"Traction control" will modulate the torque applied to the rear wheels to keep rear tires from slipping (excessively). This helps keeping the car straight, but that's not the main purpose. Basically, "traction control" doesn't want you to spin tires. It also serves to maximize traction (theoretically, at least).

"Stability control" acts to keep car is pointed according to the steering input by applying different brake efforts to individual wheels (including front wheels) and/or modulating throttle. Basically, stability control doesn't want you to go sideways. If you spin tires, but go straight, the stability control is happy.

The drive modes (set on the screen) in HC can be a bit confusing. The "traction" setting changes both traction and stability controls in a non-trivial (but nicely thought-out) way. Here it is:

1. Traction on "Street": both stability and traction control are at their max.

2. Traction on "Sport": traction control is OFF, stability control is partially engaged. If you want to do burnouts while going somewhat straight, you want this setting. Of course, with the Hellcat torque you can overpower the stability control, but that takes a bit more than a slight tap on the gas pedal. Burnouts, on the other hand, are easy in this mode.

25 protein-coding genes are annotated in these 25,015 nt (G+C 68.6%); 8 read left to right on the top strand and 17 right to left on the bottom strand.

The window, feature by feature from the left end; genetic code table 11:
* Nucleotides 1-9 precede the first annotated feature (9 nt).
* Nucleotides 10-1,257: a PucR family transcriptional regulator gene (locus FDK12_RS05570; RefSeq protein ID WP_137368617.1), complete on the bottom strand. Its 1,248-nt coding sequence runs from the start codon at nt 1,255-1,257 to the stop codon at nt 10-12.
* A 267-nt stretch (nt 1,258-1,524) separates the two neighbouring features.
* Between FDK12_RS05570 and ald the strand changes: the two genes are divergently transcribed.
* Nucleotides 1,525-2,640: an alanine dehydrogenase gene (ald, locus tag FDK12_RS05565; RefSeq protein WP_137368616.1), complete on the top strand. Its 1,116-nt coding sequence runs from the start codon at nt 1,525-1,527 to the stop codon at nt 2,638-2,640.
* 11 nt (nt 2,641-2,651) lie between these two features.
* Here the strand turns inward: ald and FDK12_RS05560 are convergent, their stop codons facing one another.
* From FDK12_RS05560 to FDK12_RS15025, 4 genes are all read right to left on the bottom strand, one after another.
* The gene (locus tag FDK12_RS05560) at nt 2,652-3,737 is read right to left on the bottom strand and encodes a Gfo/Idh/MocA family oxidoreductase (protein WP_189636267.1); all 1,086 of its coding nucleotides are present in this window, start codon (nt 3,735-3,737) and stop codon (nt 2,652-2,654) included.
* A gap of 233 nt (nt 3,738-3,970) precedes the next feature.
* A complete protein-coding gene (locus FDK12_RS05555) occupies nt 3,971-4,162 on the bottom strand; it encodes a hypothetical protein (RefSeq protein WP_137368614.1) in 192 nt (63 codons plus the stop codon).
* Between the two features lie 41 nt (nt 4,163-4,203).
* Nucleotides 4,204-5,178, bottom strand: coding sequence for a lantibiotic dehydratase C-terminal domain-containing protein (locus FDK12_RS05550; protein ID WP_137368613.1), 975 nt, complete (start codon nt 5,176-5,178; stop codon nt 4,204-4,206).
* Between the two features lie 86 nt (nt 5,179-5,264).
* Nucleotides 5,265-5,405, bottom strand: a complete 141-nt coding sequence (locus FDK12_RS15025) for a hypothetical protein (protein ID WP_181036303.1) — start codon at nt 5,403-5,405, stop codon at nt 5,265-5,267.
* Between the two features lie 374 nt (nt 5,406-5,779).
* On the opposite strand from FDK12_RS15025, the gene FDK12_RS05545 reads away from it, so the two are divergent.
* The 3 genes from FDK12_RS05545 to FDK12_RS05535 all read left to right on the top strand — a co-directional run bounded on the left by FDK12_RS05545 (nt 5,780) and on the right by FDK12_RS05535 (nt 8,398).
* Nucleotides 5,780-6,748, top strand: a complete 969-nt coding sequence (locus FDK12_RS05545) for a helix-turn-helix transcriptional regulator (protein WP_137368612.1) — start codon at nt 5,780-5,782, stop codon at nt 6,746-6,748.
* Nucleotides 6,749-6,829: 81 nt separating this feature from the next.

3. Traction on "Track": stability control is OFF, but traction control is partially engaged. This is optimized for track; you can go sideways (the engineers expected that you know what you are doing if you engage this mode).

On top of that, in any of the modes above you can completely disable the stability control by pressing the button next to the shifter.

Bottom line: if you want to do a rolling burnout while staying reasonably safe, you want to select the "sport" mode on the screen, and leave the stability control button next to the shifter alone.
 

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Discussion Starter #7
I'm not sure you understand the controls correctly. The button by the shifter that you probably pushed is not "traction control", it is "stability control".